I have both indoor and outdoor sleepers. For the most part, I round the indoor/outdoor kitties in for the night. There are two cats, however that never come insides; barn cats. They can't live in the house due to urination problems or the fact that they hate other cats. But they both sleep in the barn, where they have cat beds.
It is safer for the cat to be indoors because large predators come out at night: foxes, racoons, coyotes, wolves (in certain areas), mountain lions, and bears. Now bears and wolves are less likely to eat your cats, but the rest of the listed predators are usually the culprits.
Domestic cats are just that, domestic. They were bred for companionship and showy colors. They retain a lot of their predator wild instincts, as we all do, but for the most part it is a shallow base of instincts. I'm sure you've experienced where your indoor/outdoor kitty will kill a mouse or almost kill a lizard and do nothing but play with it. Never eat it. The instinct is to catch something moving fast. Not to necesarily kill it properly or eat it.
By expecting domestic cats to respond to their environment like a savvy wild cat, you are giving them more credit than their breeding and in most times, their upbringing. Cats raised in the home and let out with older cats once in a while until they're old enough is not a full-on boot camp into surviving outside like they might have gotten where they feral or wild.
There are some cats that just can't be inside. Ferals, for instance. And in different cases, random personality types. But most animal rescuers agree, if you are going to take the danger of letting your animal outside, you should at least bring them in before dusk when the predators wake up to hunt. And fat cats shouldn't be outside long anyway. ;)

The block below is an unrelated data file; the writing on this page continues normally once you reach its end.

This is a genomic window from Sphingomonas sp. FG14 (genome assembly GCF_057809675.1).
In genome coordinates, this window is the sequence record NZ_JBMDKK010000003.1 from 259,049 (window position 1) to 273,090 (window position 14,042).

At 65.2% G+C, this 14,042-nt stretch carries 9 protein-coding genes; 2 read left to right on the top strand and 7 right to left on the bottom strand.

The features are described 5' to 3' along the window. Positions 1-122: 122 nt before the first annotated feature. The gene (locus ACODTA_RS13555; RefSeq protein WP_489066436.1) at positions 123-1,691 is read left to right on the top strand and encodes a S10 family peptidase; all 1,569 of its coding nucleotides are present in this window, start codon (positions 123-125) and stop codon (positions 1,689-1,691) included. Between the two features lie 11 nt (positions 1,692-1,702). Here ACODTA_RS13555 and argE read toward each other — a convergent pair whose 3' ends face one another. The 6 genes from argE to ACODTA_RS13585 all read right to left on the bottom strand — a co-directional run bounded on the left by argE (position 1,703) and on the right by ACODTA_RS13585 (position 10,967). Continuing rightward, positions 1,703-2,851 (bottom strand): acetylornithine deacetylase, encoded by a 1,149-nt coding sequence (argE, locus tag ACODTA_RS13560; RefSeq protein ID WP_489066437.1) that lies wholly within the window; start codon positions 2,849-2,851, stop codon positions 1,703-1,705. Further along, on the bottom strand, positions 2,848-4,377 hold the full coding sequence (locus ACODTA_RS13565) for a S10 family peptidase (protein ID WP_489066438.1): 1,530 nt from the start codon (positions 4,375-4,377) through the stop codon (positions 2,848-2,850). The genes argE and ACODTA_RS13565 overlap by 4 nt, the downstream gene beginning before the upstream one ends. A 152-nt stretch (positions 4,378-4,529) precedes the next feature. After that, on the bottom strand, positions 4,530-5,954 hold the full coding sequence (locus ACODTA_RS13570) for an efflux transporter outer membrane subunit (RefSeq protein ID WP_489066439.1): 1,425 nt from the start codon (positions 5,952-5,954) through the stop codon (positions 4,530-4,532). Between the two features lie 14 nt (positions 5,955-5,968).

Most cats raised in an indoor-only environment never are even curious about the outdoors. They may want to sit in the sun of a window or go out onto a screened-in back porch and catch flies. But they never know the difference; they live healthy and fullfilling lives indoors. Therefore, it isn't cruel to expect them to live indoors all the time.
Cats brought up outside or in an indoor/outdoor environment tend to be harder to adjust to the indoor only scene. But at the rescue, we do it every day. And most "converted" cats end up living happy lives indoors after the brief awkward stage where they try for the door whenever you open it.
So, most of my cats (and most of the cats I know) are in before dusk and let out after dawn for safety reasons. A lot of people have differing ideas, but what it boils down to is that you are the animal's owner and protector. You are the one responsible for the animal's safety. It's better to be safe than sorry. For their sake more than your emotional attachment. Indoor at night! =)
Animal rescuer of over 3 years and long time cat owner ;)